‘Mabel’s Strange Predicament’ is both funny and foundational in the making of the modern sitcom

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Poster for Mabel’s Strange Predicament

Mabel Normand directs, writes, and stars in this silent short film alongside the always charming Charlie Chaplin. Mabel’s relationship with her sweetheart is threatened at a fancy hotel when a staggering drunk (Chaplin) starts meddling in her affairs. The small cast of characters soon finds itself in several sticky situations. Mabel’s Strange Predicament (1914) entertains while laying the foundations for the modern sitcom. (RMM: 4/5)

Review by FF2 Associate Roza M. Melkumyan

In this 12-minute silent film, hilariously unfortunate circumstances lead to misunderstandings. In a lavishly-decorated hotel lobby, “Mabel” (Mabel Normand) and her pet dog rendezvous with her handsome sweetheart (Harry McCoy) before heading out on a date. Enter the “Drunk” (Charlie Chaplin), who masquerades as a gentleman with his suit, cane, and bowler hat. This on-screen character is more popularly known as “The Tramp” – an icon of the silent film era –  and makes appearances in several films of the time. Already inebriated, the drunk takes a swig of alcohol before hiding it away in his jacket pocket. 

As the drunk stumbles about the lobby, disrupting the guests, Mabel heads back to her bedroom, dog in tow, and changes into pajamas. Across the hall, a husband (Chester Conklin) and wife (Alice Davenport) can hear the dog’s barking from their room, so the wife heads to the lobby to complain. When Mabel accidentally locks herself out of her room, the situation begins to snowball out of control. The drunk wanders into the hall and tries to woo Mabel, who embarrassedly runs into the husband and wife’s room and hides under the bed.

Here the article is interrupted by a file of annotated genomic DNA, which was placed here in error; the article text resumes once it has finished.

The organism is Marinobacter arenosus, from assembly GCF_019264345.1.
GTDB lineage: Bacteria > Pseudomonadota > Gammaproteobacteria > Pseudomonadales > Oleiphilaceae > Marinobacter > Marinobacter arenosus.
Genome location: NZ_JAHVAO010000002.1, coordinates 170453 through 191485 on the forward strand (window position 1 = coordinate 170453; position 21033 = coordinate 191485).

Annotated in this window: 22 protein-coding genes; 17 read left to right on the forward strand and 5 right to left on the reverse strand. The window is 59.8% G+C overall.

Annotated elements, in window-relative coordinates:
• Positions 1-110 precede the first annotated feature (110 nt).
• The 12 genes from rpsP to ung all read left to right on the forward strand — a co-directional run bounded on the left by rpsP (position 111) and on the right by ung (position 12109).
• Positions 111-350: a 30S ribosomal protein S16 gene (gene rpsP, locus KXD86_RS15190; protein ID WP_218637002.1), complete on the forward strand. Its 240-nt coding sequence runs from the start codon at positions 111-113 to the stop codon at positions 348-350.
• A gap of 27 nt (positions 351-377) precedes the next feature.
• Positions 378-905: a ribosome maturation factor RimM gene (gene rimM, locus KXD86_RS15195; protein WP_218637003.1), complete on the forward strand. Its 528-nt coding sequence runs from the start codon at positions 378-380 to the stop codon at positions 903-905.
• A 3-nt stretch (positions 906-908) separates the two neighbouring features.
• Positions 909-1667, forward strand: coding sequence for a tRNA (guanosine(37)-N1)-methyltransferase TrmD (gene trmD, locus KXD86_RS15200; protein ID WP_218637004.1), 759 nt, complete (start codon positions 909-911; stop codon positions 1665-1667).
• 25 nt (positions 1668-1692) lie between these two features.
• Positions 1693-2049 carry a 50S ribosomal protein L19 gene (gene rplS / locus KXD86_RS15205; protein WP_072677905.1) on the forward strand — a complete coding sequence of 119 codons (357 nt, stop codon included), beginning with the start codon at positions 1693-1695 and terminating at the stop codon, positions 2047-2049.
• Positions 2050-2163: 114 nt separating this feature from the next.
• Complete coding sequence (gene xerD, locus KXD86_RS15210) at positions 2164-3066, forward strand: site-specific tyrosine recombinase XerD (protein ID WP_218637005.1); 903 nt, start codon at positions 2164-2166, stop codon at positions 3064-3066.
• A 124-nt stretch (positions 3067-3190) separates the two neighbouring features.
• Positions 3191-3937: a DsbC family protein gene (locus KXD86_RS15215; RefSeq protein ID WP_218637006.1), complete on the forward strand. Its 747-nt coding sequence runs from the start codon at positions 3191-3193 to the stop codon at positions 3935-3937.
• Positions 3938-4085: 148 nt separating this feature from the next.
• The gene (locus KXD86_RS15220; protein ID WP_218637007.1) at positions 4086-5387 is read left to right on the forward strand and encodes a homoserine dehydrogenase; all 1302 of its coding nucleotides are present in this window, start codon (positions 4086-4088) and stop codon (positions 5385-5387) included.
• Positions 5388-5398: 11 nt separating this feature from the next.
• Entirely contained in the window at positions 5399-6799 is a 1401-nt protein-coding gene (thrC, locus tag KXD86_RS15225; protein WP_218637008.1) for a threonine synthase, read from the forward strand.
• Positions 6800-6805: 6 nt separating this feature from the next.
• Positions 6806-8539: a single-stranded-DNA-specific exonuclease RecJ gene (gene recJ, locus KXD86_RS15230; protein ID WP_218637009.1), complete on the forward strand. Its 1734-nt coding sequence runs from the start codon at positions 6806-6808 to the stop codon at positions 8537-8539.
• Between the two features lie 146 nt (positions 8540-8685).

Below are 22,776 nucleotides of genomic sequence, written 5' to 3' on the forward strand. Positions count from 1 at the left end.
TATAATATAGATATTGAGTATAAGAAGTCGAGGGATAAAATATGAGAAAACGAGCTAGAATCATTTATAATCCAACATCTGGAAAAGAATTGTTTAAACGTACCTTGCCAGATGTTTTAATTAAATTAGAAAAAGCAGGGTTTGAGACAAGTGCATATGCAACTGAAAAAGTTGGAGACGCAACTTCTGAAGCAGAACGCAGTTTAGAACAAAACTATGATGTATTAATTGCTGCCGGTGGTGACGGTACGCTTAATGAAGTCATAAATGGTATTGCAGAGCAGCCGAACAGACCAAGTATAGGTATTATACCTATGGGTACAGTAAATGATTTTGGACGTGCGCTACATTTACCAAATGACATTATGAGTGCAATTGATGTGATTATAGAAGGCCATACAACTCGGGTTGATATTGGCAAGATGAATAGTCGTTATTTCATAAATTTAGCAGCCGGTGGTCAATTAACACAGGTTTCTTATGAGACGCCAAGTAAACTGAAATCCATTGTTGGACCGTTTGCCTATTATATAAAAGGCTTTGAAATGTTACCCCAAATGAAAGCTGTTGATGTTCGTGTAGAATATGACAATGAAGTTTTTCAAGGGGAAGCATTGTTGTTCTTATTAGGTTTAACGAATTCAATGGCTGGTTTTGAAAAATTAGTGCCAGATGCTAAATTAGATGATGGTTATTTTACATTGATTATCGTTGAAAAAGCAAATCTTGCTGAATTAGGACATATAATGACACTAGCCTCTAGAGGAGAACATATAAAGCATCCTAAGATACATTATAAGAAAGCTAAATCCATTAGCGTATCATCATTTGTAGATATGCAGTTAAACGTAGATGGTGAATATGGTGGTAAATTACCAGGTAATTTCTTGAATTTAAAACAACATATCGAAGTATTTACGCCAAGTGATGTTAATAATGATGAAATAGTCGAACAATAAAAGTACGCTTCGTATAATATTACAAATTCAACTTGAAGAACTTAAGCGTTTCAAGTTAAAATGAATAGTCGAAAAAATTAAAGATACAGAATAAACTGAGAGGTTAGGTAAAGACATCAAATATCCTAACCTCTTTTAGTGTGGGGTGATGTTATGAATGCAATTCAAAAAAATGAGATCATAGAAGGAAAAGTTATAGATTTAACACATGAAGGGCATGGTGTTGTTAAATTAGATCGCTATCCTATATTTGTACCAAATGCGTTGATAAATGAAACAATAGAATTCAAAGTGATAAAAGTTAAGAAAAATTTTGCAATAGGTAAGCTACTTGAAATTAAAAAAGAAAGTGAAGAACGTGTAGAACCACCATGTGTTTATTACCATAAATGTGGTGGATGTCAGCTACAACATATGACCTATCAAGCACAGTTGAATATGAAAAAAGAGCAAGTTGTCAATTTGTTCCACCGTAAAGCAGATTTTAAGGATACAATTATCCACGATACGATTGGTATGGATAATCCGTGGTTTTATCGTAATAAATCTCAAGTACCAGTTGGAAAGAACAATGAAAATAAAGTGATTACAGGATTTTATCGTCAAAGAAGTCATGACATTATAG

Meanwhile, the sweetheart brings flowers for Mabel. When she does not answer the door, he enlists a bellhop to open the door. He decides to stay with a friend until she returns, but the friend is none other than the husband! The sweetheart finds Mabel under the husband’s bed and becomes furious. A fight breaks out between the two men, and the sweetheart storms off. Under the bed again, Mabel is soon met with the shocked, jealous gaze of the wife, who has returned from the lobby. Commotion ensues. And all this time, the drunk only exacerbates the characters’ problems with his meddling.

The drunk finds Mabel locked outside her room.

In an industry even more strongly dominated by men than it is today, Mabel Normand was an anomaly. She not only starred in many popular films of her time, but she also directed, wrote, and produced. At the height of her career, she even had her own movie studio and production company. Released in 1914, Mabel’s Strange Predicament was one of 12 films that she starred in alongside Chaplin, with whom she favored working. In fact, it was Normand who launched Chaplin’s film career, in which he would find great success and fame. Today, Charlie Chaplin is a household name. But in learning about Normand and her role in shaping the fame of that name, I remember that no matter what a person achieves in life, they cannot do so alone.